Elias Papaioannou, Professor of Economics
Life@LBS met with Elias Papaioannou, Professor of Economics to find out a little bit more about him and his research.
- You are a Professor of Economics. Can you tell us a little bit about your research?
My research tries to shed light on some cool questions. One strand of my research relates to the role of historical legacies on contemporary development, with an Africa-focus. How the artificial drawing of colonial borders shaped African development post-independence? What’s the role of national and ethnic institutions on regional development in Africa? What is the impact of land mines on spatial development? What are the origins and consequences of regional and ethnic inequality?
Another strand of my research lies in international finance, trying to understand the drivers of cross-border capital flows and corporate investment and the impact of financial globalization on business cycle synchronization.
I am also researching the role of fiscal policy in currency unions, the impact of country endowments on international specialization and industrial structure, the effect of democratic transitions on growth, and also try to understand the origins of the recent spike in populism.
- What do you enjoy most about teaching?
My interaction with students. LBS students are versatile, engaging, and interested in learning. They are diverse and have interesting personal and professional backgrounds. It is a pleasure interacting with and learning from them. A cool thing about teaching is that it pushes you to keep learning. I enjoy keeping updated on economic, political and financial market developments all around the world.
- If you hadn’t become an academic what else would you have done?
I studied law and considered an attorney career in Athens. But I disliked the formalistic nature of the Greek legal system. Then I co-founded a telecom firm in Greece, but soon I lost interest and in a very Greek-way I quarrelled with my partners. At some point towards the end of my undergrad studies, I wanted to switch to studying classics and history - I would have been unemployed! There was a time in New York City that I considered working in investment banking. Ex post, I would have liked to study math and physics, though I was not that good at it.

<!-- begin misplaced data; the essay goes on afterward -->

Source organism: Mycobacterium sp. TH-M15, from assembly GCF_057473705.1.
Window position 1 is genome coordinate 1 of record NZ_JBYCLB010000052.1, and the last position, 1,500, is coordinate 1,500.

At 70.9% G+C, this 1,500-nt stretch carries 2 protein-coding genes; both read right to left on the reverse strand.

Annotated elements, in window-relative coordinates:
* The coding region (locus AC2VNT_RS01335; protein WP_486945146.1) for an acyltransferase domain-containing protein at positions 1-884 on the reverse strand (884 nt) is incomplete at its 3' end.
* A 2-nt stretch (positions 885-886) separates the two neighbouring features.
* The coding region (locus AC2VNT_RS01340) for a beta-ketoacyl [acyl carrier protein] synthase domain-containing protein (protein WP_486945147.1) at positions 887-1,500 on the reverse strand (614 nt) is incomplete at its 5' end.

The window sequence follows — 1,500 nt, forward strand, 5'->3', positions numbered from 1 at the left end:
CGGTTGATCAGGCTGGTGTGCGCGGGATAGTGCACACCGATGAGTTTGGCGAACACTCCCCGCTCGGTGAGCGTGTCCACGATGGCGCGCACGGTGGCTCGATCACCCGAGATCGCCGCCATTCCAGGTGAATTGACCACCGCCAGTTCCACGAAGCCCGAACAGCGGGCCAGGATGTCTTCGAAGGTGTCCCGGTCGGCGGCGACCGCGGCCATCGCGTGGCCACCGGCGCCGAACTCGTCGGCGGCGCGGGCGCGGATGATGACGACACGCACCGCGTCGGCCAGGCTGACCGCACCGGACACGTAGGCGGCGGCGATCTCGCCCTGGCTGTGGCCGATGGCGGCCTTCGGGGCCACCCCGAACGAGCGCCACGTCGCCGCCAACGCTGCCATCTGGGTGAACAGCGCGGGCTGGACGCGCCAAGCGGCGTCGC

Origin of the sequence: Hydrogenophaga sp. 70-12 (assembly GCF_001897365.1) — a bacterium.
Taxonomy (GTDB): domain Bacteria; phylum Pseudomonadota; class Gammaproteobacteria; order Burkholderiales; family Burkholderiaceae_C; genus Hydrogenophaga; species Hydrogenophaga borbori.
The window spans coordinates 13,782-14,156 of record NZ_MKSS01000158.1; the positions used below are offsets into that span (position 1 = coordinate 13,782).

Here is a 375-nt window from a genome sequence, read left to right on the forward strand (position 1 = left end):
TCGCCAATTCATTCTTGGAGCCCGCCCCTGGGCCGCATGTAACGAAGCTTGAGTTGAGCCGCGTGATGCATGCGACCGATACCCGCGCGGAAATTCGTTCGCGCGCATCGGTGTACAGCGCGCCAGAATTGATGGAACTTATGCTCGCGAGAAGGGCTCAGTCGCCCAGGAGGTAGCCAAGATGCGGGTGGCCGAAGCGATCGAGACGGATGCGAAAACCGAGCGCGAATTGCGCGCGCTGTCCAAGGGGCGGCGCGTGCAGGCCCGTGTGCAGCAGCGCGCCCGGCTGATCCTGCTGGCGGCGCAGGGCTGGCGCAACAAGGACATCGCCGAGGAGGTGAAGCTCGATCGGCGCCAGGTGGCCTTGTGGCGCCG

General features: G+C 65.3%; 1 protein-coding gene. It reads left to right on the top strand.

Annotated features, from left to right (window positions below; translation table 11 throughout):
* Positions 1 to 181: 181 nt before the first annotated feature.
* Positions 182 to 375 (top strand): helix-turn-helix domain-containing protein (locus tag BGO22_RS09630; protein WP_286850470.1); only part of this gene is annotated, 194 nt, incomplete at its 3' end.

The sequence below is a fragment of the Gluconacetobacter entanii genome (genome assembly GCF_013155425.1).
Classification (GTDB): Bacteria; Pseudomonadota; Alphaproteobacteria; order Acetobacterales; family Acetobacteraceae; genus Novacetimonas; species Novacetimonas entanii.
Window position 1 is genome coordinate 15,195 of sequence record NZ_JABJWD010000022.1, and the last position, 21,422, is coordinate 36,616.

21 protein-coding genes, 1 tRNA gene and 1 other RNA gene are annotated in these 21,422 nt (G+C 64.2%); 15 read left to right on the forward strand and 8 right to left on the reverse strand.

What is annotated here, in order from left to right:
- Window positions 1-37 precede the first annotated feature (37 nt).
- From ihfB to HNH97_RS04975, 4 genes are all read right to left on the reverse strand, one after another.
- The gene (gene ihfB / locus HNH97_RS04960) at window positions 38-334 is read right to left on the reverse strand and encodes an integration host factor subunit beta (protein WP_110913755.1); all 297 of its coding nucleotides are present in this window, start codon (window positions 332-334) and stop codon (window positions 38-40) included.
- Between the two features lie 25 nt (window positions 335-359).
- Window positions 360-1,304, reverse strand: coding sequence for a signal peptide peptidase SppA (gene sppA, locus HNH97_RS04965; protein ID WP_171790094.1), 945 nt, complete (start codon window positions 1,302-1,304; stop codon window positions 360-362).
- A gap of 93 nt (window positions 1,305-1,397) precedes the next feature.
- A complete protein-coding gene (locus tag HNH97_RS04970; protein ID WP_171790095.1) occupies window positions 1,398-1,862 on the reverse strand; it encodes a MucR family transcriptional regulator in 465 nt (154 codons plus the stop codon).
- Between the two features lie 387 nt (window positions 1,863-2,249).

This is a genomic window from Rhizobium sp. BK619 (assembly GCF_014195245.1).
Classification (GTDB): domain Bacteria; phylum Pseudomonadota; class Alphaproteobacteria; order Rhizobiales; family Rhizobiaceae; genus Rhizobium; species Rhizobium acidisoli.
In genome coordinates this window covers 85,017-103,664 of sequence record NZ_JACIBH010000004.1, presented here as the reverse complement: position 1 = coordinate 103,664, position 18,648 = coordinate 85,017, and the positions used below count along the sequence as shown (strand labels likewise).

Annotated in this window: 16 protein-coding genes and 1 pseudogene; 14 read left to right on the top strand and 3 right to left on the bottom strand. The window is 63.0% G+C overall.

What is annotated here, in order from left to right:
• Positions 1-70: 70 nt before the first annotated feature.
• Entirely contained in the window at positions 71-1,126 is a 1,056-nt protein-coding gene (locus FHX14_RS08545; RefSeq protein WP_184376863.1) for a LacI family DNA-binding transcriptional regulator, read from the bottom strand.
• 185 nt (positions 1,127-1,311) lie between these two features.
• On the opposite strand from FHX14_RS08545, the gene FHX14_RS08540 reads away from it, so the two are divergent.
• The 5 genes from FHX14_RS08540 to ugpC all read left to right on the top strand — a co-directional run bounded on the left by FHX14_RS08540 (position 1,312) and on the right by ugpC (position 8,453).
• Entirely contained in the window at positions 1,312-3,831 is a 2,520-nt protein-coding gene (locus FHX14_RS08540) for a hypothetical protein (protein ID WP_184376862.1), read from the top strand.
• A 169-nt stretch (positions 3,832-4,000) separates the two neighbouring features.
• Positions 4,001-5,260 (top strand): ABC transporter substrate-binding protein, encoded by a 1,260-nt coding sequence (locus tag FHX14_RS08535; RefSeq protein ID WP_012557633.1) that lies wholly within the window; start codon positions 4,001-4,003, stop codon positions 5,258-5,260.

- What does being a part of the LBS community mean to you?
It is great. It's fantastic and interesting, interacting and hanging out with amazing colleagues and getting to know and learning from the students and alumni.
- Where is your favourite place on campus?
As the Economics department is in Plowden, my office overlooks the road, my favourite place is the yard overlooking Regent’s Park.
- What does your typical work day look like?
The typical workday looks a bit boring, but since I love research and enjoy teaching, it is quite stimulating. The only trouble is dealing with admin and doing committee work. I guess one cannot have it all...
- Where is your favourite holiday destination?
The Greek islands and the Peloponnese. In particular, Patmos (in the Dodecanese), where I used to vacation with my guy-friends and where I met my wife. My father’s hometown, Lykouria, near the historic city of Kalavryta in the central Peloponnese. In the past, I loved Myconos and Skiathos, more recently Sifnos.
Outside Greece, South Africa is an amazing place and I want to explore it as much as possible. Driving California’s highway 1 (make a stop at the Big Sur) and exploring Tuscany with a car (make a stop in Montalcino for some great Brunello) is super. And of course Argentina, Buenos Aires and Patagonia.
- What is the most important lesson life has taught you?
Love what you do. Insist, keep trying and do not give up.
- Do you have any good recommendations from living in London?
Dining in Dining’s Restaurant (do not ask, just go); walking in Primrose Hill and Hyde Park; and exploring the Science Museum.
- Tell us something surprising about you…
For this you have to do 'field work' in the night clubs, restaurants, and beach bars of Athens, Myconos, Patmos, and Skiathos, in particular. Even if you do not find anything for my pre-Professor life, you will enjoy yourself and experience many surprises…